I once wrote a post about the psychological effects of materialism, illustrating it with an image of my toe peeking through a hole in one of our very old blankets. My toe really didn’t appreciate the publicity. Yet here’s that photo again because it really illustrates my point.

Who takes pictures of their own toes in a past-its-prime blanket?

Who takes pictures of their own toes in a past-its-prime blanket?

We have lots of dear ones over for dinner on a regular basis. Each time, I use trivets that were probably given to my parents as wedding gifts over 50 years ago. The cork covering has degraded pretty badly, but they deflect heat as well as they ever did.

Useful, just unattractive.

Useful, just unattractive.

I also use the best hot pads ever. These were crocheted in tight little stitches by my grandmother sometime in the 1960’s. They still work perfectly even if marred by scorch marks. I’ve tried all sorts of replacements, from thermal fabric to silicone. Nothing is as flexible and washable as these handmade circles sewn together. If I could buy such crocheted hot pads, I would.

In use for decades. Stained but still perfectly functional.

Our towels are, as you might imagine, pretty tattered. Of course they absorb moisture as well as they did when their side seams were perfect.

Absorbent yet tattered.

Absorbent yet tattered.

We actually do buy new things. I can prove it.

The comforter on our bed had been worn through for years. I repaired it over and over until the fabric got so thin that it simply split. It had also been indelibly stained. I remember the origins of some of those stains. Like the time one of my son’s friends came in our bedroom late at night to seek our counsel on some apparently vital matter, sitting on the edge of our bed (with bib overalls greasy from working on his car in our garage) while chatting with my husband and me. Those stains wouldn’t launder out.

Bedspread of 20 years.

Bedspread of 20 years.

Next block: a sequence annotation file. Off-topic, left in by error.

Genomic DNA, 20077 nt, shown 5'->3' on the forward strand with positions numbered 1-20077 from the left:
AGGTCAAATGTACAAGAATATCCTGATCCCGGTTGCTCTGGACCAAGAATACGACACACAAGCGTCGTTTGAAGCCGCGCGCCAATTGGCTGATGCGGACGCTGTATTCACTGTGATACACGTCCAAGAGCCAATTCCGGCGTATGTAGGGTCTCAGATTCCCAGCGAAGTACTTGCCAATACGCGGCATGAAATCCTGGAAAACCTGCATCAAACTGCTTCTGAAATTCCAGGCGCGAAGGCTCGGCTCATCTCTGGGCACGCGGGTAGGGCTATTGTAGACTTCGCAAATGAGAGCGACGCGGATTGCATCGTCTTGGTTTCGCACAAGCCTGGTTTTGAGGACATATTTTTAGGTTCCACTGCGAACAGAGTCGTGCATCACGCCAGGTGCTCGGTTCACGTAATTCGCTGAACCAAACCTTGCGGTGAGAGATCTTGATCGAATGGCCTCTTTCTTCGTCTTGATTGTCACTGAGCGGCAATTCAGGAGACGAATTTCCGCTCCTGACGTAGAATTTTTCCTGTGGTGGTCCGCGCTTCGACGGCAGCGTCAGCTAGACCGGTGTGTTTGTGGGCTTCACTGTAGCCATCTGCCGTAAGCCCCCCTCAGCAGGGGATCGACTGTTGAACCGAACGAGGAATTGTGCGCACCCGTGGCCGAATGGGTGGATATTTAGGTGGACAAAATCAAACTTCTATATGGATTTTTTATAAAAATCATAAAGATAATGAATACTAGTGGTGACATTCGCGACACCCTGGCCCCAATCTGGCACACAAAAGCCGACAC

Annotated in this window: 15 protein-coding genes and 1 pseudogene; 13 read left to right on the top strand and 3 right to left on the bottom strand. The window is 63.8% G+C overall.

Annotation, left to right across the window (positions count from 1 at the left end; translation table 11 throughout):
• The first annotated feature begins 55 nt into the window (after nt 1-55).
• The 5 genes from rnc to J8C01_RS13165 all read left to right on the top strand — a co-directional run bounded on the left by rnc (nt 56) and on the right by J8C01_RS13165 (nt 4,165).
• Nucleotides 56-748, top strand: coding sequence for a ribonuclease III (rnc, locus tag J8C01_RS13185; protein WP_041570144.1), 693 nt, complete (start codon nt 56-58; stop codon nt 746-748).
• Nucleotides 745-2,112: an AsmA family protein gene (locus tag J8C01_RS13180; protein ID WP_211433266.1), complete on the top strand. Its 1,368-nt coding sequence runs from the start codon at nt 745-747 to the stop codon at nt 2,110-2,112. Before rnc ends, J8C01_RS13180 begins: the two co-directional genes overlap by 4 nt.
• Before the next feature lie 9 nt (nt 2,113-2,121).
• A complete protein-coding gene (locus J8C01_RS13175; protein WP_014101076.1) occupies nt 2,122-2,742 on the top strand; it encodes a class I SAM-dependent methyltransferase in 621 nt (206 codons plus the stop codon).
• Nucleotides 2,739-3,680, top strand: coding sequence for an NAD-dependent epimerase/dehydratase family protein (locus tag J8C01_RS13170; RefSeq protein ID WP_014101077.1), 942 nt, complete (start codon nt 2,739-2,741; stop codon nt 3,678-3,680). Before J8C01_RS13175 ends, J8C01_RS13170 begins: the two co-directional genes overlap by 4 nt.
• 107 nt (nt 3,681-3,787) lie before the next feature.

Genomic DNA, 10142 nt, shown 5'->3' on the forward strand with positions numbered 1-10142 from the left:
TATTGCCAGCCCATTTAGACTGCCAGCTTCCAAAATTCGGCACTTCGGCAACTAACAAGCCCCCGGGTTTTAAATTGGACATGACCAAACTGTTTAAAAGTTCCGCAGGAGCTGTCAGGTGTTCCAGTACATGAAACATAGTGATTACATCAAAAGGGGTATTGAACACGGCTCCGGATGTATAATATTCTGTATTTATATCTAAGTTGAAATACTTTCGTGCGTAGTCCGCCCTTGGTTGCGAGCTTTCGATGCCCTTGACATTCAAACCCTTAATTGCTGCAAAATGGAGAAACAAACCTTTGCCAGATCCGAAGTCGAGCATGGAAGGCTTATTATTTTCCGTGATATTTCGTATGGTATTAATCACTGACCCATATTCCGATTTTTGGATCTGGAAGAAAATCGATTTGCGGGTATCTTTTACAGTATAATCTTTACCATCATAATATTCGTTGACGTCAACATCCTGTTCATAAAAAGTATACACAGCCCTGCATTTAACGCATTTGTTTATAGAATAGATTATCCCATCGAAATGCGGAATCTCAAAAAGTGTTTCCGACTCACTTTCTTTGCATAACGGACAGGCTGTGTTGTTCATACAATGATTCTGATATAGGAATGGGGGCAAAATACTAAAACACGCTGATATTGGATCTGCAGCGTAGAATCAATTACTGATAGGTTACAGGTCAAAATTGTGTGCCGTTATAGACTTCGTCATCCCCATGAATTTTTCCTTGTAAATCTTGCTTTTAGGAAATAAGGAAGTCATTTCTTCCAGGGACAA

We used it with peek-a-boo batting for years until we broke down and bought a (severely marked down) bedspread. “A new bedspread? Who are you?” my daughter asked, “It’s like I don’t know you any more.”

Something new. It happens, even here.

Something new. It happens, even here.

There’s a heightened beauty in things we use everyday. I see it in our daily tablecloth, our heirloom serving dishes, our antique furniture. I like the sense of completion that comes when using something fully.  We’re supposed to use ourselves up too.

While we’re not defined by our things, they do say quite a bit about us. I guess I’ve said this already in a poem I tossed in my book Tending. Nuff said.

Object Lesson  

18 and in love

I heard

Too young.

Won’t last.

Yet each solid thing unwrapped

from fussy wedding paper

made it real.

The cutting board

too thin to last

split into kindling.

Paint chipped off leaky flowerpots

used until they cracked.

Bath towels, coarse and cheap,

wore down to barn rags.

Bed sheets, gone to tatters, torn

to tie tomato plants and peonies.

One last gift, a satin-edged coverlet

saved for good till every other blanket

fell to pieces. Pretty but polyester,

it too frayed to shreds.

Nothing temporal

remains inviolate.

All that’s left are

clear glass canisters

holding exactly what we put in them

right here on the counter

for us to see

each day of our long marriage.

Posted in frugality, gratitude, poem, repurposing, simple living | Tagged , , , , , | 4 Comments

What The Plants Say

What The Plants Say

Tree, give up your secret. How can you be so satisfied? Why
don’t you need to change location, look for a better job, find
prettier scenery, or even want to get away from people?

Grass, you don’t care where you turn up. You appear running
wild in the oat field, out of a crack in a city street. You are
the first word in the vocabulary of the earth. How is it that you
are able to grow so near the lake without falling in? How can
you be so alert for the early frost, bend in the slightest breeze,
and yet be so hard to break that you are still there, quiet, green,
among the ruins of others?

Weed, it is you with your bad reputation that I love the most.
Teach me not to care what anyone has to say about me. Help me
to be in the world for no purpose at all except for the joy of
sunlight and rain. Keep me close to the edge where every wild
thing begins.

~ Tom Hennen,  from Darkness Sticks to Everything

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Indoor Seed Starting Problem Solved

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There are few things more glorious than a seedling emerging from the soil.